Police action Atlanta GA
(photo: Rufus Hinton)
The "Delta" MI
(photo: Julius Lester)
Fannie Lou Hamer, Rulevile MI
(photo: Fred de Van)
"Freedom Day" Greenwood MI
(photo: Cliff Vaughs)
The Law, Selma AL
(photo: Norris MacNamara)
Memorial March, Meridan MI
(photo: Bob Fletcher)
• NPR: Remembering the Civil Rights Movement
• CD: Movement Soul- The Freedom Movement
CD Liner Notes:
In the early 1960's, something new happened: a genuine mass movement began in the Deep South. The "revolutionaries" were cotton-pickers, sharecroppers, domestic workers, farmers and housewives. Alongside them stood a handful of civil rights workers, mostly from the Student Nonviolent Coordinating Committee (SNCC), whose reputation for courage and commitment would soon become legendary.
"Beware a revolution that comes singing," someone once said. And these people sang. They also preached, they chanted, they talked. And it was all about one thing: freedom for black people, too long bound in slavery.
MOVEMENT SOUL is a collection of live recordings from the freedom movement at a peak time: 1963 and 1964. Inspired moments have been chosen from mass meeting,s sermons, rallies, demonstrations and individual interviews. Traditionally sung prayers and passionate sayings are intermingled with songs like "Go Tell It on the Mountain," "This Little Light of Mine" and "Ain't Gonna Let Nobody Turn Me 'Round."
Many of the recordings took place at times of heightened emotion, when the community was filled with fear, exhilaration, or defiance. Here's for example, are the program notes on two high points:
"19. Selma Alabama. October 1963. It is nighttime at a mass meeting inside a large church. About 300 people are led in song by a young high school girl named Betty Fikes. The words mean a great deal to Selma residents. JIM CLARK is Sheriff Jim Clark, whose posse stands outside the church just at this moment. The week before, as people were leaving a similar meeting, the posse swinging their clubs chased people off the streets and into their houses. There have been so many demonstrations and so many arrests..."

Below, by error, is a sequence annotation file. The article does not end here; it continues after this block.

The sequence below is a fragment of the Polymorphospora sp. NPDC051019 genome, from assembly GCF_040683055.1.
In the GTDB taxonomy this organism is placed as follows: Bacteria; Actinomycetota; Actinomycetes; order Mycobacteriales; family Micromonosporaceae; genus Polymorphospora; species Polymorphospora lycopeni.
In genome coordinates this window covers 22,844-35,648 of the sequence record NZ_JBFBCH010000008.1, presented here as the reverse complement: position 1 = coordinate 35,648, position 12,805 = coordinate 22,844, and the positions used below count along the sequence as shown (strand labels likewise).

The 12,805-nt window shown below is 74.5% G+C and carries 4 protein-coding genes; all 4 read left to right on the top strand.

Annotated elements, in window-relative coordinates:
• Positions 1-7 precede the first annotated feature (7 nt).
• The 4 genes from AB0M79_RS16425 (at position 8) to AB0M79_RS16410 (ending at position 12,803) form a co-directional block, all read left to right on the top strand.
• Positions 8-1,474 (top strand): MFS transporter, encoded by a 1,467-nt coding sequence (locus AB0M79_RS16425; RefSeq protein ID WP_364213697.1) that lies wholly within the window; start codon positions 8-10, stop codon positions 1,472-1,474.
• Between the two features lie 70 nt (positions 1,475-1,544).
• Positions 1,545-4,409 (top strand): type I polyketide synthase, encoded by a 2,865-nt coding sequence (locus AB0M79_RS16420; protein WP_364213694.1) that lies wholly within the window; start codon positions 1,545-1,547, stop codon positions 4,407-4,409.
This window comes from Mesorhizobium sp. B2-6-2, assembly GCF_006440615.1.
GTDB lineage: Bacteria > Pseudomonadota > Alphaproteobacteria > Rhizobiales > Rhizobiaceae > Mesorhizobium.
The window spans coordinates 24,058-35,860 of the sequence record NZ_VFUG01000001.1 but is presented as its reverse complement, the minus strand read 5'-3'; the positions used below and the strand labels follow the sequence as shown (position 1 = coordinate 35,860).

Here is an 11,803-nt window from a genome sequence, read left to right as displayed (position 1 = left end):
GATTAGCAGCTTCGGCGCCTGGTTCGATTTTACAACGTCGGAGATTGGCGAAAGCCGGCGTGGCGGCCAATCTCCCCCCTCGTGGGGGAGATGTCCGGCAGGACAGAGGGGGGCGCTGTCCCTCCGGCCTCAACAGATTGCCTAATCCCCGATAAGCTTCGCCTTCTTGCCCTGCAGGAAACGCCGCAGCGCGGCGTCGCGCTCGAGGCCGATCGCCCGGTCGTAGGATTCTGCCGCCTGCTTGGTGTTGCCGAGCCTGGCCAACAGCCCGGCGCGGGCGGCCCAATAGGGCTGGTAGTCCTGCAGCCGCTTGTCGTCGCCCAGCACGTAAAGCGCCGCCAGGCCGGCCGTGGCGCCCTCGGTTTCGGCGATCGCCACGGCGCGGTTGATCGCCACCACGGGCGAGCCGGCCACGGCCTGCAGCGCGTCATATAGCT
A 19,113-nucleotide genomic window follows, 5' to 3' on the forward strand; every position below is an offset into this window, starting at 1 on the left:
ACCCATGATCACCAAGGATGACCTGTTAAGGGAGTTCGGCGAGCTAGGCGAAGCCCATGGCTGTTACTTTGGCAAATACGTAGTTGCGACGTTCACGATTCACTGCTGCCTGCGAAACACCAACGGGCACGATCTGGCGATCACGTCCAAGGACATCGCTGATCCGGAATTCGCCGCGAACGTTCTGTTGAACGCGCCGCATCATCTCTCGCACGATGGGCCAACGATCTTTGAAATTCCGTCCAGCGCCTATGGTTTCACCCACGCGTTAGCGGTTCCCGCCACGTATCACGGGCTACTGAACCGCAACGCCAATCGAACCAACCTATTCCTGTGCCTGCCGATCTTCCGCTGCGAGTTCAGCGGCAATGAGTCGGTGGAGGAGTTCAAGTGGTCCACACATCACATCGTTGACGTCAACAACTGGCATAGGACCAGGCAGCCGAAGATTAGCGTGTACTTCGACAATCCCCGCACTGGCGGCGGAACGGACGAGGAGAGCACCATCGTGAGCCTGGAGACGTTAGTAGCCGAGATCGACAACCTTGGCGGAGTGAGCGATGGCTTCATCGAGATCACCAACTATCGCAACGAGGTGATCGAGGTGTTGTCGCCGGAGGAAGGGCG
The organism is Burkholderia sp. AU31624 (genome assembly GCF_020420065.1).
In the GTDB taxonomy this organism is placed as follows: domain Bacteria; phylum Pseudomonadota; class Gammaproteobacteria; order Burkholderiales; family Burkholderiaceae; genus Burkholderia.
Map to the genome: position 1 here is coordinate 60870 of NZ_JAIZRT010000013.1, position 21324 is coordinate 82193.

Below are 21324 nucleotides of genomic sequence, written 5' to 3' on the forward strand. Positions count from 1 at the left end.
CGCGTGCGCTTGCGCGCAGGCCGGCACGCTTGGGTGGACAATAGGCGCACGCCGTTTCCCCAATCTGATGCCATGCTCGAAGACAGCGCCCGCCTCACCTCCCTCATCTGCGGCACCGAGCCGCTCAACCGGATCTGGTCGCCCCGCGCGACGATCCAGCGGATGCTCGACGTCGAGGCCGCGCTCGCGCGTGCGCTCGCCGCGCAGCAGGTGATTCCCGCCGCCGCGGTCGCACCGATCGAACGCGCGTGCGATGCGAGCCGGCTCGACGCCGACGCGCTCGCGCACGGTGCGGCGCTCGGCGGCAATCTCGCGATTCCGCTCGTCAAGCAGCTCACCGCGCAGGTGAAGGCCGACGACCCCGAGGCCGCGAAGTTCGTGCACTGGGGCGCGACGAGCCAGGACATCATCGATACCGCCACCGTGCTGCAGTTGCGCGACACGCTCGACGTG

"36. Americus, Georgia. August 1963. It is afternoon at a mass meeting in a small church. Outside, the Georgia State Highway Patrol is waiting. In the past month, nonviolent demonstrations against white-only policies have filled the jails. Demonstrators bear many bruises. Now, inside the church, a new group of ten young people are about to walk to the courthouse and sit down on the front lawn. The whole church is kneeling. A woman leads them in prayer."
MOVEMENT SOUL is about a total community: its shared dreams and common demands. It is about the power of people.
Recorded and edited by Alan Ribback and David Baker.
(((HearingVoices))) productions are supported by grants from the
Corporation for Public Broadcasting and theNational Endowment for the Arts.
Library of Congress: Civil Rights Era
U.S. Democracy- Civil Rights Act
Alan Ribback- Moses Moon Testimonial
David Baker- Recording Engineer